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Nova Scotia man, 84, fed up with dozens of potholes fixes them himself

Nova Scotia man, 84, fed up with dozens of potholes fixes them himself
WATCH ABOVE: A man from Upper Nine Mile River, N.S., has started fixing potholes on a public road he says have been an issue for years. Global's Steve Silva reports.

An 84-year-old man from Upper Nine Mile River, N.S., who says he’s fed up with the dozens of potholes on his gravel road has started repairing them himself.

“It’s the worst road that I’ve been on,” said Preston Perry, who’s lived on MacIntosh Road since the 1960s. “I had to do something with it because pretty soon somebody’s going to be stuck there or break an axle or something.”

He started using his tractor this week to fill potholes on the road, which is over one kilometre long.

Perry’s other concern is for his wife, 82.

“She had a broken back in a car accident and every time we go over them holes, it hurts her back and she hollers,” he said.

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The potholes have been an issue for years, and neighbours have petitioned the government to do something, he added.

Margaret Miller, MLA of Hants East, said road crews will start work in the area in the spring.

“There are potholes on most dirt roads in Hants East, so I would advise any constituent, if they have any concerns, that are [Department of Transportation and Infrastructure Renewal]-related to call my constituency office,” she said.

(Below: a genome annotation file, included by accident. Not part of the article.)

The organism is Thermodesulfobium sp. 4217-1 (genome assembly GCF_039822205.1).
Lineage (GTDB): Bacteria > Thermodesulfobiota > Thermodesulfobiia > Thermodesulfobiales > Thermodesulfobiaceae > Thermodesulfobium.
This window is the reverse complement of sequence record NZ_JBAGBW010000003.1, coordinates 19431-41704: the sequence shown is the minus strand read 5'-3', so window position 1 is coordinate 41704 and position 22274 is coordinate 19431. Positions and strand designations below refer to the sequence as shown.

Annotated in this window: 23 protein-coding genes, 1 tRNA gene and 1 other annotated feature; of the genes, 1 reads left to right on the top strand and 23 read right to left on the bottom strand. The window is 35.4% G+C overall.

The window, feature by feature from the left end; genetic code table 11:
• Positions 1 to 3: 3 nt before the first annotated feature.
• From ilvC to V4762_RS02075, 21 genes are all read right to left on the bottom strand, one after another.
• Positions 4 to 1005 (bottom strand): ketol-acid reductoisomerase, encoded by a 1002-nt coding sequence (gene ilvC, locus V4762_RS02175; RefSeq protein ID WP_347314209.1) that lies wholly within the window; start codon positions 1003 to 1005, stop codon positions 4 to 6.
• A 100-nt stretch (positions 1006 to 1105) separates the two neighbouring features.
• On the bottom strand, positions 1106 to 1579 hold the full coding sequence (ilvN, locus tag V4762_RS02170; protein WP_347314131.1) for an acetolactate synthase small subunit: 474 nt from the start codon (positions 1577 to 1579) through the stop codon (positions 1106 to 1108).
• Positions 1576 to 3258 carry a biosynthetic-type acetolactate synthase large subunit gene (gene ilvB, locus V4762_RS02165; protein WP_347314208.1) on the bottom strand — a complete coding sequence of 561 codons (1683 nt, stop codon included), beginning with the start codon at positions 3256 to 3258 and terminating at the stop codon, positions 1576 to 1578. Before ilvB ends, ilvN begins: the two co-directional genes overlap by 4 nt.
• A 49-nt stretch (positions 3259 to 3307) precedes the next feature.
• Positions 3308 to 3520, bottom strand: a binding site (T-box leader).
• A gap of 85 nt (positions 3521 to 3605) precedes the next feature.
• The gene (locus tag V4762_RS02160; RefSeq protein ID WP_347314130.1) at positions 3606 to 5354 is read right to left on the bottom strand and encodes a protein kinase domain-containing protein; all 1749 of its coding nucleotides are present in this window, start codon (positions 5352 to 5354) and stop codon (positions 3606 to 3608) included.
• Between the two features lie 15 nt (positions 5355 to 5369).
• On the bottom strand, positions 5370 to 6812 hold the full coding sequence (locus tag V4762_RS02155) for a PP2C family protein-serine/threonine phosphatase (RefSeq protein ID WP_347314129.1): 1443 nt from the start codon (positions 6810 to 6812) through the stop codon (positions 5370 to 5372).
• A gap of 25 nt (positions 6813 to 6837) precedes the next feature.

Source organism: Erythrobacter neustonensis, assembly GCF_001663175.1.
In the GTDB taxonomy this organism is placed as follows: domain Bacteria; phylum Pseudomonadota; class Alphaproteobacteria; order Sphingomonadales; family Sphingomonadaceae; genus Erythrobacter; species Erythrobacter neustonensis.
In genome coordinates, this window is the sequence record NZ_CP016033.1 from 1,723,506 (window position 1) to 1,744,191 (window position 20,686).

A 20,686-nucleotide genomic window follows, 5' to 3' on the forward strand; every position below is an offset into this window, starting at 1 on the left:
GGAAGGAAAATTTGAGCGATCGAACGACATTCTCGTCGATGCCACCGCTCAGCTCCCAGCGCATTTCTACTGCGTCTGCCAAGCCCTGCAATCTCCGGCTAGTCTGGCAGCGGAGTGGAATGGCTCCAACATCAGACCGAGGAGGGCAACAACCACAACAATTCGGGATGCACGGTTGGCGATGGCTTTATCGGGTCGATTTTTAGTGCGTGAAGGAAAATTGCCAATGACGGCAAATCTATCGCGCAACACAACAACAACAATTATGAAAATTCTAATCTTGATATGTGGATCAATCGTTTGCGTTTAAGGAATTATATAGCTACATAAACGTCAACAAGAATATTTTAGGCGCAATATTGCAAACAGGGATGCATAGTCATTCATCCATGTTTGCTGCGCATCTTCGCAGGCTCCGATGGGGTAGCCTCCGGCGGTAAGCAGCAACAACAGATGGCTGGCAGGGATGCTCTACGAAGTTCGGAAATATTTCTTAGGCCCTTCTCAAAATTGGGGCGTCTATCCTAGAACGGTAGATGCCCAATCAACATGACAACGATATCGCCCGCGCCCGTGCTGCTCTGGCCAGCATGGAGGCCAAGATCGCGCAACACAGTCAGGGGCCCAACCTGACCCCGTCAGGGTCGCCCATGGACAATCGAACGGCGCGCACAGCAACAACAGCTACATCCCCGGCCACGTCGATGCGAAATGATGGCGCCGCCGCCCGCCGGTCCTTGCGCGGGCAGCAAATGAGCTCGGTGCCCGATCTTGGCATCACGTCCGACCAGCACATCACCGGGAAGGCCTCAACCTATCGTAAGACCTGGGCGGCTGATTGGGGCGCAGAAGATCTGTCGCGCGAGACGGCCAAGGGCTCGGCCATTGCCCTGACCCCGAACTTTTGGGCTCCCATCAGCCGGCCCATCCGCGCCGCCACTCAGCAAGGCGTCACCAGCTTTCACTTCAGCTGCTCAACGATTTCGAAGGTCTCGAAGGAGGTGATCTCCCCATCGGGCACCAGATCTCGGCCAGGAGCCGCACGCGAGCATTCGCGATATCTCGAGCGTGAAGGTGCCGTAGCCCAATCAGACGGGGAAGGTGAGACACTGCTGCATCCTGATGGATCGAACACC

There are dozens of potholes on MacIntosh Road in Upper Nine Mile River, N.S.
There are dozens of potholes on MacIntosh Road in Upper Nine Mile River, N.S.

“I know they can’t do a perfect job now this time of the year, but you could at least make it passable,” said Perry.

Area residents’ ultimate goal is to get the road paved.

In a phone interview, Devon Pinks, operations supervisor for Hants East Department of Transportation and Infrastructure Renewal said that the road is already on his radar, and that asphalt paving is prioritized based on discussions with communities, elected officials, and municipal officials.

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“Criteria that are considered include traffic volume, and the condition of the road in the context of all other paving required in the area and district,” he said.

Perry said that he will continue to fix the road until provincial crews step in.

“My grandson’s got a backhoe,” he added.